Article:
We have printed buildings (even bridges) and three-dimensional virtual reality initiatives that allow you to sense the completed structure even before the first pilings are set. So, it shouldn’t be too surprising that technologists have discovered how to enhance the human skeleton to allow ordinary people to have super-strength capacities (think Ironman.)
The problem with earlier attempts at building the bionic man relates to power: Even with advances in battery technology, its still far too hefty and costly to make a porta-pack sufficiently durable for regular day-to-day work, especially in challenging locations (like outdoors, in puddles, muck and with noisy equipment all around — heck, like a construction site.)
The industrial exoskeleton doesn’t care about that, though. It’s unpowered, relying instead on counterweights and a standard, sprung arm used on image-stabilizing steadicams. The trick is the carbon fiber harness and metal-tube frame running down a user’s legs. It translates the weight of whatever’s on the end of the arm down through the suit and into the ground.
There are some complications with the idea, of course, and these relate to cost. While in theory this device might allow older construction workers — and maybe some affected by injuries — to return to work — the unit cost may be far too great to be practical, at least for some time. (There also, the Wired.com magazine indicates, some questions about who owns the technology, with disputed claims between Esko Bionics and Lockheed Martin about the provinence of a similar body device, LM Fortis, that has been sold to the US Navy for specialized applications.)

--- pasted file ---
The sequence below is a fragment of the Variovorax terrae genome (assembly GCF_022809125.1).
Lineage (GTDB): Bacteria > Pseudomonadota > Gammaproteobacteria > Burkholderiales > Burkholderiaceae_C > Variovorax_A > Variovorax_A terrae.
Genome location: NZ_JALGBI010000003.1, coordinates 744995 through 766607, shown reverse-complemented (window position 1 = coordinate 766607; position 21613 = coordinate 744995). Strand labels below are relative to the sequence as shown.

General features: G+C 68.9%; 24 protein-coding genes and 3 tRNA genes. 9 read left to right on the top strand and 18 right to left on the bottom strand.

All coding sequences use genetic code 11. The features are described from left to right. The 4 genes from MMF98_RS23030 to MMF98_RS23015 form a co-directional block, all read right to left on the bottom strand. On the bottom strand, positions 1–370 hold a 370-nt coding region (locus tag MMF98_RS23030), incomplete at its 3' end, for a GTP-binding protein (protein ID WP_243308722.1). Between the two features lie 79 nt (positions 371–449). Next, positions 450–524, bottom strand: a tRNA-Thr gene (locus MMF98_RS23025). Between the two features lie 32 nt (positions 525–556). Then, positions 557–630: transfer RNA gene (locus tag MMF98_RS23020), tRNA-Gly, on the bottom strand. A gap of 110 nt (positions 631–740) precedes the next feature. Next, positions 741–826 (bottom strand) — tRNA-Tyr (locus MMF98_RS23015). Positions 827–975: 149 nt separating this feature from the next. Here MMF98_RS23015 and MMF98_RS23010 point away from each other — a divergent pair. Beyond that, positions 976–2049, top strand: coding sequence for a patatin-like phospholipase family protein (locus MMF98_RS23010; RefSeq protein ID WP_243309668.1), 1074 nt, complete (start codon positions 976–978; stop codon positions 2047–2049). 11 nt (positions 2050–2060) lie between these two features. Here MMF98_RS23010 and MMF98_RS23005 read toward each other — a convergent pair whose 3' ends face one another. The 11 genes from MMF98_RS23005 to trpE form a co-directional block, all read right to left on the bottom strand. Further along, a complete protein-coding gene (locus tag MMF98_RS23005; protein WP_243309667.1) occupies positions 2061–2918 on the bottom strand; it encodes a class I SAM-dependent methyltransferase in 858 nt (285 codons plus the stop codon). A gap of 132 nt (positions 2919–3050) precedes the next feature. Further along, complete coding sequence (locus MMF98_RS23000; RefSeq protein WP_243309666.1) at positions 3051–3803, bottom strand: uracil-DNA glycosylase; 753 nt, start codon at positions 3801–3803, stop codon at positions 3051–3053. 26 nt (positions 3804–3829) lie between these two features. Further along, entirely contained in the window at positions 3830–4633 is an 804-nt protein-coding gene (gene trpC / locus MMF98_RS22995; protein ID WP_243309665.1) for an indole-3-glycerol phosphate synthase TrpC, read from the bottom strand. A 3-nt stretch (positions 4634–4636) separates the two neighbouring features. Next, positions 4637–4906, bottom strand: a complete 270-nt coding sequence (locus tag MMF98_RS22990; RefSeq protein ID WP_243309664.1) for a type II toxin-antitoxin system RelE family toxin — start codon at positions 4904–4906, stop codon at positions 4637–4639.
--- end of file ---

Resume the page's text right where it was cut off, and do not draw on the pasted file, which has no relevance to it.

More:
So by and large the suit works as advertised. Now the question is one of marketing and uptake. The construction business—which is what Ekso is targeting—is perhaps a bit more conservative than the military. Also, Ekso wouldn’t discuss the price of the suit, saying instead that the company would prefer to “focus on value.”
Ekso’s eventual marketing plan is to sell suits with arms adapted to specific tools. Wearing the exoskeleton it’s easy to imagine one with arms built to specifically carry Milwaukee or DeWalt—maybe even with batteries for power tools instead of dead metal as the counterweight. It won’t be Ripley fighting an alien queen in a loader, but maybe it’s a start.
There are some intriguing possibilities here — time will tell if the price/suitability of this technology can find construction industry applications. I sense the earliest adaptations will be for specialized high-demand environments and possibly workers’ compensation “return to work” claims adjustments. What will the world look like if an entire construction crew is outfitted like this, though?